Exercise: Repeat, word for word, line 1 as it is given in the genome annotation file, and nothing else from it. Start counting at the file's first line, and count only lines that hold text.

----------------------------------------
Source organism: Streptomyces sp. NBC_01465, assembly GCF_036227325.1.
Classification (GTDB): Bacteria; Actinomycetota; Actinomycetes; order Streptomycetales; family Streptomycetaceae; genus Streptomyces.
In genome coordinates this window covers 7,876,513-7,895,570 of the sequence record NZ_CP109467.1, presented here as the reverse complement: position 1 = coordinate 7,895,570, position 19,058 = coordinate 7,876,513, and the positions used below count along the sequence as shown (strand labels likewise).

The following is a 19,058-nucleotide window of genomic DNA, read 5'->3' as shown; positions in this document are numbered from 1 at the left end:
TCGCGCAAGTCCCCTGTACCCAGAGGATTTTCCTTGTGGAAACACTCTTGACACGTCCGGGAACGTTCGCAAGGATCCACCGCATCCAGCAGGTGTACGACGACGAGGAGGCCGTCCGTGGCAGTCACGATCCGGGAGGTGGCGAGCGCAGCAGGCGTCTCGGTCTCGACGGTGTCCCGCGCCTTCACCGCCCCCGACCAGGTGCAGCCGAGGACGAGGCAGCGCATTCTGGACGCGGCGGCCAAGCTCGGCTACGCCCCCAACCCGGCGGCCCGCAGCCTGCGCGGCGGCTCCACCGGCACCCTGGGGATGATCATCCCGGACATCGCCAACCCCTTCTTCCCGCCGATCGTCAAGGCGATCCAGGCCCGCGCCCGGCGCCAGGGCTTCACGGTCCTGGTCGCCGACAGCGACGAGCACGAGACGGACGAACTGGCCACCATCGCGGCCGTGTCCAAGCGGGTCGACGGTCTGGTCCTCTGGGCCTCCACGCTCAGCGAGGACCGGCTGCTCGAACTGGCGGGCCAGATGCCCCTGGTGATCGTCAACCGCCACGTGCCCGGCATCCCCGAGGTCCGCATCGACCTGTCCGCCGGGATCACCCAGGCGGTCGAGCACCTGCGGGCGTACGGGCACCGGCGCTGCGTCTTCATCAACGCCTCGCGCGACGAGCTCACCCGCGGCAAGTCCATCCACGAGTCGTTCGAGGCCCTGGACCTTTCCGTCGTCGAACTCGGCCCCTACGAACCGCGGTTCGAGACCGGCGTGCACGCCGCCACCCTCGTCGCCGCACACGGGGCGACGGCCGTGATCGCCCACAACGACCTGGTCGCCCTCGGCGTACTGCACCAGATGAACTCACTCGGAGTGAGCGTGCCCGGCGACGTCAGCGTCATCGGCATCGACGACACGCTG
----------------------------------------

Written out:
Source organism: Streptomyces sp. NBC_01465, assembly GCF_036227325.1.